‘Bring These Innovations Home’
Discussions of health care around the world often center on what rich nations can teach poorer nations. But an article in Harvard Magazine flips the script.
The story focuses on what practitioners specifically in the U.S. can learn from economic models elsewhere. “American health care has transitioned from patient-centered, to doctor-centered, to payment-centered. Global health returns to patient-centered care,” according to the authors, Dr. Howard Hiatt, Charles Kenney and Dr. Mark Rosenberg. It boils down to old-fashioned, one-on-one communication. Dr. Donald Berwick said, “We have to change the mentality of what excellence looks like. Excellence is not the gleaming new machine; it is someone who knows you and can help you access the resources and care you need from people you know.” (Here’s an excellent example of a community health worker practicing exactly what Berwick’s preaching.)
The article points out how situations of scarcity around the developing world have led to innovation, and these innovations can help the U.S. system absorb 20 million people newly insured through the Affordable Care Act. As the authors say, “It is time to bring these improvements home.”
The For-Profit Ed Debate
Shannon May, co-founder of Bridge International Academies, spoke at length with BBC World about the for-profit education model in Liberia. Bridge operates preschools and primary schools in Uganda, Kenya and several other countries in Africa. The company, which has been a celebrated social enterprise, this summer came under fire for accusations by the Ugandan Ministry of Education for poorly maintained schools. That issue doesn’t come up in the BBC story, but the question of how well for-profit, but affordable, schools perform the job of teaching children versus public schools certainly did.
“I would challenge anyone to defend the status quo, the status quo where there are thousands of ghost teachers who don’t show up, where two out of every three girls leave primary school still unable to read, that’s not a status quo anyone should be defending,” May told the BBC.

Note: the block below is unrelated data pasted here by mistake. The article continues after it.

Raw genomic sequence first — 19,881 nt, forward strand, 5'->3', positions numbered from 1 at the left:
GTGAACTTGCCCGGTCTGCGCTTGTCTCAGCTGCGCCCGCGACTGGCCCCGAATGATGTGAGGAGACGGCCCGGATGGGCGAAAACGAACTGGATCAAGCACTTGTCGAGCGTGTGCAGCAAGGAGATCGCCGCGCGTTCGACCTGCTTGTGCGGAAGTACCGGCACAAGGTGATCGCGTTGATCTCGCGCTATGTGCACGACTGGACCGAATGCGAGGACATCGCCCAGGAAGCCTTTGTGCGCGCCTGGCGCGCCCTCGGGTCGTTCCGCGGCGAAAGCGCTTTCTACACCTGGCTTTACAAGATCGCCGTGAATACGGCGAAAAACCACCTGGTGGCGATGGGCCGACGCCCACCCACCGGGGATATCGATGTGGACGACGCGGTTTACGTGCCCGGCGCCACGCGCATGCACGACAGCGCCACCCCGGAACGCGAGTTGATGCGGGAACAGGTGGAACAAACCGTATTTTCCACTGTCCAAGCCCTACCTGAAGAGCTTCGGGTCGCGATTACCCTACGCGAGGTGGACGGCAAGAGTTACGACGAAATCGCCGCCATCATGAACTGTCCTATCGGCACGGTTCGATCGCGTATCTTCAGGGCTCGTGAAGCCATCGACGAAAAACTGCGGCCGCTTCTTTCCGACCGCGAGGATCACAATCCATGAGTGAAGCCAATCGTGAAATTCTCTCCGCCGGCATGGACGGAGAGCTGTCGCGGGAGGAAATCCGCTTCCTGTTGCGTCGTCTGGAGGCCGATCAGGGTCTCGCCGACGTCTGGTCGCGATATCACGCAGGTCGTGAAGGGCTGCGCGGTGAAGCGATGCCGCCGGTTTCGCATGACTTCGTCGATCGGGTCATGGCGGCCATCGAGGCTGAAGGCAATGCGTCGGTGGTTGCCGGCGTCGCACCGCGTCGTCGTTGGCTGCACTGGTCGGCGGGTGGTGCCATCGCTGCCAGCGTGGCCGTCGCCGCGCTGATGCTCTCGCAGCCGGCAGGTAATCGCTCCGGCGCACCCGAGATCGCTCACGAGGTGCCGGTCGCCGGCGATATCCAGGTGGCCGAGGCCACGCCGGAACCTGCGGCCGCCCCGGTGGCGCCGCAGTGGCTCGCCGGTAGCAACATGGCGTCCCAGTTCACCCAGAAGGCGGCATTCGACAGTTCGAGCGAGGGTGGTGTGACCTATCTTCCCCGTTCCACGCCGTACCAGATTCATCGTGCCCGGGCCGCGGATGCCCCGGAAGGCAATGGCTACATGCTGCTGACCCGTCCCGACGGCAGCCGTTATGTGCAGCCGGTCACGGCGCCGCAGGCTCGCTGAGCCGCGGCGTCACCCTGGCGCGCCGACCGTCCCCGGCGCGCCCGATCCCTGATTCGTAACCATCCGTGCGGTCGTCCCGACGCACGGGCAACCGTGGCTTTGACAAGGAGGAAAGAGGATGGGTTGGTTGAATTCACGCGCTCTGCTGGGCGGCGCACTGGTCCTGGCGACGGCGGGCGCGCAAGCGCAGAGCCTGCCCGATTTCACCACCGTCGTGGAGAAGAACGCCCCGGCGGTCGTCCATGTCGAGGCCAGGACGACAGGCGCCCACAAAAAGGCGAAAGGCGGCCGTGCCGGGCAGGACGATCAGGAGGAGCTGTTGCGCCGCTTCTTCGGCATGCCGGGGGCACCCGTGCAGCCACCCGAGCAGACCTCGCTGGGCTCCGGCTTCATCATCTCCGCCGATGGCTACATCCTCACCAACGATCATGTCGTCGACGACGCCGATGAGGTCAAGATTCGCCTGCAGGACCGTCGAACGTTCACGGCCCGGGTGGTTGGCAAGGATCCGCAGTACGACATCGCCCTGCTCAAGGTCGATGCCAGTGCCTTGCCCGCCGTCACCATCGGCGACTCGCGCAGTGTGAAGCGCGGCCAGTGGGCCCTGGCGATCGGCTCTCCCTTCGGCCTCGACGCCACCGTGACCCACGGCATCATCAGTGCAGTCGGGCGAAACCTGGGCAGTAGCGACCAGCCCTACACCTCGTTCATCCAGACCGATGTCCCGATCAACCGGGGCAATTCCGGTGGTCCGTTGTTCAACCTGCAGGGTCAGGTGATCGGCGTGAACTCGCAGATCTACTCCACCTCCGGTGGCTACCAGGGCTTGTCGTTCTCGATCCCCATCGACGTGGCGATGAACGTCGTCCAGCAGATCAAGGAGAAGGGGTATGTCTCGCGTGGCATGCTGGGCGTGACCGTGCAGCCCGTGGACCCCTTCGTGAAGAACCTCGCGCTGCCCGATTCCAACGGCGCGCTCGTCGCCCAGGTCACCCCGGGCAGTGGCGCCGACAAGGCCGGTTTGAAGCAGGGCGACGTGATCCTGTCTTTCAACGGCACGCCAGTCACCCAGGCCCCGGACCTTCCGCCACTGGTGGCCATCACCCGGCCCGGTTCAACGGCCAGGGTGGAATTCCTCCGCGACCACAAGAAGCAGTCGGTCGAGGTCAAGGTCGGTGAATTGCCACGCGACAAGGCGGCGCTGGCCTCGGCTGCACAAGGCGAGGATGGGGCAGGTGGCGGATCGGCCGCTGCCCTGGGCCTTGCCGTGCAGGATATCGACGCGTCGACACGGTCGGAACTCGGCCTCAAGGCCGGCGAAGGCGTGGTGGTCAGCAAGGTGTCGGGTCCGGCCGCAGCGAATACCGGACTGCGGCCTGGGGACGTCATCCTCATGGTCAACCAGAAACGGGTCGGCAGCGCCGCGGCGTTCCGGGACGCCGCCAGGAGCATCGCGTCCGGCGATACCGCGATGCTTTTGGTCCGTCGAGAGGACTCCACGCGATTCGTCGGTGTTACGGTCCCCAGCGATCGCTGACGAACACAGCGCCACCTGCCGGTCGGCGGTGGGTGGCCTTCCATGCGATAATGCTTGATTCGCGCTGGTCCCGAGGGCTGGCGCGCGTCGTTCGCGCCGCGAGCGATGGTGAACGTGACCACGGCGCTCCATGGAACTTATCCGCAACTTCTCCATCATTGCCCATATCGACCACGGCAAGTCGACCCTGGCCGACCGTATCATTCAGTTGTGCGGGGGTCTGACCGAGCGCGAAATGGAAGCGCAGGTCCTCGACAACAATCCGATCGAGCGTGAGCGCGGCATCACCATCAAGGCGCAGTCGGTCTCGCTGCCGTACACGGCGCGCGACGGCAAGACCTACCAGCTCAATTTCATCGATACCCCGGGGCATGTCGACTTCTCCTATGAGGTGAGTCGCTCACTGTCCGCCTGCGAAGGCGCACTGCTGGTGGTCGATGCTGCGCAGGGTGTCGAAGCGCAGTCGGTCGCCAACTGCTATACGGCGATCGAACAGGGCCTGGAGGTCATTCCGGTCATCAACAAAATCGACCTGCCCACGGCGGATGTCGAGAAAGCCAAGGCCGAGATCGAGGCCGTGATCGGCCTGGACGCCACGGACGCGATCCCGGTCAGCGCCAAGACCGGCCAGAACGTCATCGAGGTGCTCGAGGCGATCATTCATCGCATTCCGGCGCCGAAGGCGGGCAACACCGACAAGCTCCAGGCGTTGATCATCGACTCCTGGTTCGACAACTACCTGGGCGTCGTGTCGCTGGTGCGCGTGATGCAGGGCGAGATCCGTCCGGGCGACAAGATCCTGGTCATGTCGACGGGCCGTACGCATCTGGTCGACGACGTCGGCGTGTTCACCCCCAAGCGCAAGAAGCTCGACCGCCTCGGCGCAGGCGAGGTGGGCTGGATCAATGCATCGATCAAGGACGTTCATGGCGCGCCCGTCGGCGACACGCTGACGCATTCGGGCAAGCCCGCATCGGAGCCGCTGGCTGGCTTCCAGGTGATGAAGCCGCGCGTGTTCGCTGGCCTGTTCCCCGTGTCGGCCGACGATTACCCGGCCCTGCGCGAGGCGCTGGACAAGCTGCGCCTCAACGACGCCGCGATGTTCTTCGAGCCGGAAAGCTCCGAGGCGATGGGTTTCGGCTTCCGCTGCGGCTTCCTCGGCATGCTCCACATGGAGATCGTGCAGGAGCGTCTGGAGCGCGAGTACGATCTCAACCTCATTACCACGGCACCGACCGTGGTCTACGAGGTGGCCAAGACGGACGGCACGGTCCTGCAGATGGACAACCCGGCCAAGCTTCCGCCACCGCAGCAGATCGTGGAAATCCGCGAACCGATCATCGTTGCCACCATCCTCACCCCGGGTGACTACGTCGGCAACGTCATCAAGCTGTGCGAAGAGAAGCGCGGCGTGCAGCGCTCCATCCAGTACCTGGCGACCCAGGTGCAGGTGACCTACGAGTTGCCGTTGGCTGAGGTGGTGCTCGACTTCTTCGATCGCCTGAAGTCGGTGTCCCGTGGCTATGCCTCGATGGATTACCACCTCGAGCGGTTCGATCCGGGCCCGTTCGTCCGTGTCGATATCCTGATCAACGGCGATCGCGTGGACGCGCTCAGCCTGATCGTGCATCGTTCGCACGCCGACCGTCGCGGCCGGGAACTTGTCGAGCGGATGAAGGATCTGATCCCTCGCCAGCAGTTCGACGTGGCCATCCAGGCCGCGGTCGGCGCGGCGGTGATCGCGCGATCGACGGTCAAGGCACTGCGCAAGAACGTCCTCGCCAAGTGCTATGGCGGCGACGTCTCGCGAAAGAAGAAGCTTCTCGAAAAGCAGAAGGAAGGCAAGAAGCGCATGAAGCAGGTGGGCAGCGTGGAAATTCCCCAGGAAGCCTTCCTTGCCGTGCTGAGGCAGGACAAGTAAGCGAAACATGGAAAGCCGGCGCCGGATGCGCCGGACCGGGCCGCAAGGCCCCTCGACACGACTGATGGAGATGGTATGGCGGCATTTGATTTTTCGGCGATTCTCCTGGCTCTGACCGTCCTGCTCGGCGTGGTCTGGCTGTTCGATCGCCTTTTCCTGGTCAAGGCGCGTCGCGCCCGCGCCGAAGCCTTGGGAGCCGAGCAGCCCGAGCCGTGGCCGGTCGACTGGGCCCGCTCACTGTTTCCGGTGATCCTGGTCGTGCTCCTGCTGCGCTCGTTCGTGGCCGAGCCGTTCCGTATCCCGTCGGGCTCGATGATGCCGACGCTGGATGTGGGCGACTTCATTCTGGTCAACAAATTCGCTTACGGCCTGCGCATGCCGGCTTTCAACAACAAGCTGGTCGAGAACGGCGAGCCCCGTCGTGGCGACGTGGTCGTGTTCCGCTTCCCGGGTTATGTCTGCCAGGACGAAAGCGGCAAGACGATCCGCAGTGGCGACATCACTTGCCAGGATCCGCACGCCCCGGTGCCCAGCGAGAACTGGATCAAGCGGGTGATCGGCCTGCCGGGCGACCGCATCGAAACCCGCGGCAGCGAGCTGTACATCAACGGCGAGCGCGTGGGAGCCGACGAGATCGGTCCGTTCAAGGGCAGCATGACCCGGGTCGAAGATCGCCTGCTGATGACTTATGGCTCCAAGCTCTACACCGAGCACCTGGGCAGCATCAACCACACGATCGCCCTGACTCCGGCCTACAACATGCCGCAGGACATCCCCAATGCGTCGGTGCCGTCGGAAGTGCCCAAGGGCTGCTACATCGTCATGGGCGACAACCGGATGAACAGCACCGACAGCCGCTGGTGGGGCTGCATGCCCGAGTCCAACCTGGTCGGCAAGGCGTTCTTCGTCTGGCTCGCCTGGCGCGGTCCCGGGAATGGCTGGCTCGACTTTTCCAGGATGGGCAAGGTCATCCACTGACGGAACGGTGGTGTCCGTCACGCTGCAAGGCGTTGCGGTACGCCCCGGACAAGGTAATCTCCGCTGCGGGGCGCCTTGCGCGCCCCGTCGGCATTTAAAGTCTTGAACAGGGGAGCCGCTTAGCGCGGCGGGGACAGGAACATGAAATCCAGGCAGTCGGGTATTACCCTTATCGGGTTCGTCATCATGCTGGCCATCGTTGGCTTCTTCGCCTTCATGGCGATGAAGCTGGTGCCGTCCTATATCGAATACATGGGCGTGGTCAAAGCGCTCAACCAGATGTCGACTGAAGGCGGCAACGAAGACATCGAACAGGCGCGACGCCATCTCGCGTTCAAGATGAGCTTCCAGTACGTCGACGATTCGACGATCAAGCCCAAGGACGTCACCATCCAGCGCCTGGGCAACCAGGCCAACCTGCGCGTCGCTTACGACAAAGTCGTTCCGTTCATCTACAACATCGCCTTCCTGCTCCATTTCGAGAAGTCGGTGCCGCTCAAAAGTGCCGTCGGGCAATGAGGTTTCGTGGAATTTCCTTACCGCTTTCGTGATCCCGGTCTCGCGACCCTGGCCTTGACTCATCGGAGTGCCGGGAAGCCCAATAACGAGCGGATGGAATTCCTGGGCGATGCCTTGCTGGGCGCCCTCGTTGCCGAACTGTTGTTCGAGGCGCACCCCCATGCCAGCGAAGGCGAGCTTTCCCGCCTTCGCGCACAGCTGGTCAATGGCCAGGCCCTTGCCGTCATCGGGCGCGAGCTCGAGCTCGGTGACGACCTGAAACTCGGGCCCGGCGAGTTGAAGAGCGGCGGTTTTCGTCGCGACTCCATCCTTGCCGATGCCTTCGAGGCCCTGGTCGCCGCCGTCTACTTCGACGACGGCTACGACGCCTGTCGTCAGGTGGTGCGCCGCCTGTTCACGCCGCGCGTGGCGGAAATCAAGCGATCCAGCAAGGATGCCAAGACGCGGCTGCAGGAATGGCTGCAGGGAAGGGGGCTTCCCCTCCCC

Financial Inclusion Data from Around the World
A number of financial inclusion reports came out this week, both promising and discouraging. The latest Economic Insight report from the Institute of Chartered Accountants in England and Wales found that “while many of sub-Saharan Africa’s population has access to a formal banking system, in low income communities the degree to which individuals can access financial services is limited, especially when considering the limited availability of private credit.”
The news was more positive in the U.S., where the Federal Deposit Insurance Corporation’s National Survey of Unbanked and Underbanked Households found that just 7 percent of U.S. households were unbanked last year, “the lowest share in the survey’s history and a decrease from 7.7 percent in 2013 and 8.2 percent in 2011.” The report also had good news for traditionally underserved groups: Unbanked rates among black and Hispanic households fell about 10 percent, and households making under $15,000 per year, or headed by people without any college education, also saw significant drops in unbanked rates. Tempering that good news: Unbanked rates for Asian households increased from 2.2 percent to 4 percent, and 27 percent of U.S. households remained unbanked or underbanked last year.
Meanwhile, in “Tackling the Challenge of Financial Inclusion: Social Intrapreneurs Step Up,” the Aspen Institute Business and Society Program explored how businesspeople “are creating pathways in their own companies to bring more people into the financial system and thus create greater well-being for all.”
Indian Banks Embrace the BoP
Intriguing reporting out of India: According to the Economic Times, major banks are increasingly focusing on small lenders serving low-income customers, buying out or investing in the country’s many microfinance providers. Why? “A near total collapse of big corporates after their binge during good times has led to evaporation of banks’ appetite for lending big. Nor do the conglomerates have any stomach to borrow more,” the article explains. “Simultaneously, smaller towns and independent businesses, or services like beauty parlours, or roadside eateries are booming, making those attractive.” As the article puts it, “At last, the big banks in India are beginning to act on management guru CK Prahalad’s ‘Bottom of the Pyramid’ story.”